Dynamic Chiropractic – June 3, 2011, Vol. 29, Issue 12

Research Abstracts From the Journal of Manipulative and Physiological Therapeutics

March-April Abstracts Volume 34, Issue 3

The JMPT is the premier scientific journal of the chiropractic profession, dedicated to the advancement of chiropractic health care.

The National University of Health Sciences, owner of the journal, upholds the journal's compliance with the highest publication standards, which expressly support editorial freedom and best publication practices. The JMPT is an independent publication that strives to provide the best scientific information that improves health care practice and future research.

Identifying Patients With Mechanical Neck Pain Who Will Respond Rapidly to Manipulative Interventions

Manuel Saavedra-Hernandez, PT, et al.

Objective: The purpose of this study was to identify the prognostic factors for individuals with mechanical neck pain likely to experience improvements in both pain and disability after the application of an intervention including cervical and thoracic spine thrust manipulations.

Methods: Patients presenting with mechanical neck pain participated in a prospective single-arm trial. Participants underwent a standardized examination and then received a series of thrust manipulations directed toward the cervical, cervicothoracic, and thoracic spine. Participants were classified as having achieved a successful outcome at the second and third sessions based on their perceived recovery. Potential prognostic variables were entered into a stepwise logistic regression model to determine the most accurate set of variables for the prediction of treatment success.

Results: Data from 81 subjects were included in the analysis, of which 50 experienced a successful outcome (61.7%). Five variables including pain intensity greater than 4.5 points; cervical extension less than 46°; presence of hypomobility at T1; a negative upper limb tension test and female sex were identified. If four of five variables were present (likelihood ratio, +1.9), the likelihood of success increased from 61.7% to 75.4%.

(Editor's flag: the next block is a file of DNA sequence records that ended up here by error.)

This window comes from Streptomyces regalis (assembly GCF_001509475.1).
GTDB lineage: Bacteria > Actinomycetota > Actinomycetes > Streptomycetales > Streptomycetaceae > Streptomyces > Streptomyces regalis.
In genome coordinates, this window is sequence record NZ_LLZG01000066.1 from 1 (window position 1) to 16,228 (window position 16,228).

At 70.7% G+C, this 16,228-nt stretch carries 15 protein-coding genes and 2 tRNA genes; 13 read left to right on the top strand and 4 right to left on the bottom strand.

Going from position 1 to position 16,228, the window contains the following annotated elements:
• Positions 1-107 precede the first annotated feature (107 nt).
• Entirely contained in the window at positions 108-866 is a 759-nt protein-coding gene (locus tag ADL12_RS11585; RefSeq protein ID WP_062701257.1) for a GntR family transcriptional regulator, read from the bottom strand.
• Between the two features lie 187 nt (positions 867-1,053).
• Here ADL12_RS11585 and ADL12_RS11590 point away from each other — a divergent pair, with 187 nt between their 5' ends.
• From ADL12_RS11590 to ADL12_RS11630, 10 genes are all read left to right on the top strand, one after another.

Conclusions: This study identified several prognostic clinical factors that can potentially identify, a priori, patients with neck pain who are likely to experience a rapid response to the application of an intervention including both cervical and thoracic spine manipulations. However, no combination of the variables was able to dramatically increase the posttest probability.

Chiropractic Manipulative Therapy and Low-Level Laser Therapy for Cervical Facet Dysfunction

Lindie Saayman, MT (Chiro), et al.

Purpose: The aim of this study was to determine the short-term effect of chiropractic joint manipulation therapy (CMT) and low-level laser therapy (LLLT) on pain and range of motion in the management of cervical facet dysfunction.

Methods: Sixty ambulatory women between the ages of 18 and 40 years with cervical facet joint pain of more than 30 days duration and normal neurologic examination were randomized to receive one of three treatment options: (1) CMT of the cervical spine, (2) LLLT applied to the cervical facet joints, or (3) a combination of CMT and LLLT. Each participant received six treatments in three weeks. The main outcome measures were as follows: the Numerical Pain Rating Scale, Neck Disability Index, Cervical Range of Motion Instrument, and Baseline Digital Inclinometer. Measurements were taken during weeks one (baseline), two, three and four.

Results: No differences existed between the three groups at baseline. A significant difference was seen between groups 1 (CMT) and 2 (LLLT) for cervical flexion, between groups 1 (CMT) and 3 (CMT + LLLT) for cervical flexion and rotation, and between groups 2 (LLLT) and 3 (CMT + LLLT) for pain disability in everyday life, lateral flexion, and rotation.

Conclusion: All three groups showed improvement in the primary and secondary outcomes. A combination of CMT and LLLT was more effective than either of the two on their own. Both therapies are indicated as potentially beneficial treatments for cervical facet dysfunction. Further studies are needed to explore optimal treatment procedures for CMT and LLLT and the possible mechanism of interaction between therapies.

Effect of a Closed-Chain, Eccentric Training Program on Hamstring Injuries in Cheerleaders

Jay Greenstein, DC, et al.